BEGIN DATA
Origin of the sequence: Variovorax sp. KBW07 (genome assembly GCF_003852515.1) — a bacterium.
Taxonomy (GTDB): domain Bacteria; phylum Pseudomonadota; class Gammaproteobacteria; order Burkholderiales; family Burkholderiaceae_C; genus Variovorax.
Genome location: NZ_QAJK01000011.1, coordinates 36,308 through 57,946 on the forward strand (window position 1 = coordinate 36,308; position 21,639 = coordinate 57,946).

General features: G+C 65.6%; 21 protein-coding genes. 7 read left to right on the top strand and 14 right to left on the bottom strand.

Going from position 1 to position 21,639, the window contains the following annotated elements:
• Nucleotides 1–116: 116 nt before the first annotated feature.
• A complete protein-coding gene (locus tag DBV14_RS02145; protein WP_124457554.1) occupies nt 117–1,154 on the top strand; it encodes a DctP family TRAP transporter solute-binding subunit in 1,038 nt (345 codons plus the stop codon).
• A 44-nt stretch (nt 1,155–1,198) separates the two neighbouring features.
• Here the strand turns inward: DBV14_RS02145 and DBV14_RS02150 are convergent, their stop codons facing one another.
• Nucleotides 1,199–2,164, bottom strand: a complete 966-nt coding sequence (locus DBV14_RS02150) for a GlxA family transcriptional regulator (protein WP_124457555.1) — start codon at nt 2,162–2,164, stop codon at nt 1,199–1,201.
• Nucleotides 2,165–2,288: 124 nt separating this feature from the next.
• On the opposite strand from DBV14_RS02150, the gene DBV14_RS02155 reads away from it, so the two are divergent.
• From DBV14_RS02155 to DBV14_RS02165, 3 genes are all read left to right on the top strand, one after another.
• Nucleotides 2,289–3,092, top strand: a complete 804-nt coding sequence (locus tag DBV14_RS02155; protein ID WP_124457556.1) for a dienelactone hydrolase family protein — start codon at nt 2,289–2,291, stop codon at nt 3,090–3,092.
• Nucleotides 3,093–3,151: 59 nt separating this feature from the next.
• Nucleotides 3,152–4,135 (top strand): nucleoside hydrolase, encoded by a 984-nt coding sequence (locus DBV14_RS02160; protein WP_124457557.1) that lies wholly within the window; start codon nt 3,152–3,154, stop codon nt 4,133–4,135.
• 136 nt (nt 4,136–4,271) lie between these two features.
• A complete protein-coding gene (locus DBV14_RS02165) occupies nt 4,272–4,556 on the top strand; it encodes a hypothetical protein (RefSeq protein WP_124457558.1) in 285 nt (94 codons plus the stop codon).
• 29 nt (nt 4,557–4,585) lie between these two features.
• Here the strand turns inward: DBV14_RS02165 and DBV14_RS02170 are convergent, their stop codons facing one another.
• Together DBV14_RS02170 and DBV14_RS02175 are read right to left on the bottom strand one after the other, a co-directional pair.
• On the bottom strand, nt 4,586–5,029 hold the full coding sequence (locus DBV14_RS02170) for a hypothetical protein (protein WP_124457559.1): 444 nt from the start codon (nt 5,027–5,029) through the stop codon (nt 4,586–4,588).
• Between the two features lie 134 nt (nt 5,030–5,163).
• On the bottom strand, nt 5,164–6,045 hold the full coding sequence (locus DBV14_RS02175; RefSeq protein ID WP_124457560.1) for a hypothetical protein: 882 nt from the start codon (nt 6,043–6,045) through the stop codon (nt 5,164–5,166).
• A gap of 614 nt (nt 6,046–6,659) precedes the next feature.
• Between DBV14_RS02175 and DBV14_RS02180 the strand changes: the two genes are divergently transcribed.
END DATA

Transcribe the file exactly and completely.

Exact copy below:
Origin of the sequence: Variovorax sp. KBW07 (genome assembly GCF_003852515.1) — a bacterium.
Taxonomy (GTDB): domain Bacteria; phylum Pseudomonadota; class Gammaproteobacteria; order Burkholderiales; family Burkholderiaceae_C; genus Variovorax.
Genome location: NZ_QAJK01000011.1, coordinates 36,308 through 57,946 on the forward strand (window position 1 = coordinate 36,308; position 21,639 = coordinate 57,946).

General features: G+C 65.6%; 21 protein-coding genes. 7 read left to right on the top strand and 14 right to left on the bottom strand.

Going from position 1 to position 21,639, the window contains the following annotated elements:
• Nucleotides 1–116: 116 nt before the first annotated feature.
• A complete protein-coding gene (locus tag DBV14_RS02145; protein WP_124457554.1) occupies nt 117–1,154 on the top strand; it encodes a DctP family TRAP transporter solute-binding subunit in 1,038 nt (345 codons plus the stop codon).
• A 44-nt stretch (nt 1,155–1,198) separates the two neighbouring features.
• Here the strand turns inward: DBV14_RS02145 and DBV14_RS02150 are convergent, their stop codons facing one another.
• Nucleotides 1,199–2,164, bottom strand: a complete 966-nt coding sequence (locus DBV14_RS02150) for a GlxA family transcriptional regulator (protein WP_124457555.1) — start codon at nt 2,162–2,164, stop codon at nt 1,199–1,201.
• Nucleotides 2,165–2,288: 124 nt separating this feature from the next.
• On the opposite strand from DBV14_RS02150, the gene DBV14_RS02155 reads away from it, so the two are divergent.
• From DBV14_RS02155 to DBV14_RS02165, 3 genes are all read left to right on the top strand, one after another.
• Nucleotides 2,289–3,092, top strand: a complete 804-nt coding sequence (locus tag DBV14_RS02155; protein ID WP_124457556.1) for a dienelactone hydrolase family protein — start codon at nt 2,289–2,291, stop codon at nt 3,090–3,092.
• Nucleotides 3,093–3,151: 59 nt separating this feature from the next.
• Nucleotides 3,152–4,135 (top strand): nucleoside hydrolase, encoded by a 984-nt coding sequence (locus DBV14_RS02160; protein WP_124457557.1) that lies wholly within the window; start codon nt 3,152–3,154, stop codon nt 4,133–4,135.
• 136 nt (nt 4,136–4,271) lie between these two features.
• A complete protein-coding gene (locus DBV14_RS02165) occupies nt 4,272–4,556 on the top strand; it encodes a hypothetical protein (RefSeq protein WP_124457558.1) in 285 nt (94 codons plus the stop codon).
• 29 nt (nt 4,557–4,585) lie between these two features.
• Here the strand turns inward: DBV14_RS02165 and DBV14_RS02170 are convergent, their stop codons facing one another.
• Together DBV14_RS02170 and DBV14_RS02175 are read right to left on the bottom strand one after the other, a co-directional pair.
• On the bottom strand, nt 4,586–5,029 hold the full coding sequence (locus DBV14_RS02170) for a hypothetical protein (protein WP_124457559.1): 444 nt from the start codon (nt 5,027–5,029) through the stop codon (nt 4,586–4,588).
• Between the two features lie 134 nt (nt 5,030–5,163).
• On the bottom strand, nt 5,164–6,045 hold the full coding sequence (locus DBV14_RS02175; RefSeq protein ID WP_124457560.1) for a hypothetical protein: 882 nt from the start codon (nt 6,043–6,045) through the stop codon (nt 5,164–5,166).
• A gap of 614 nt (nt 6,046–6,659) precedes the next feature.
• Between DBV14_RS02175 and DBV14_RS02180 the strand changes: the two genes are divergently transcribed.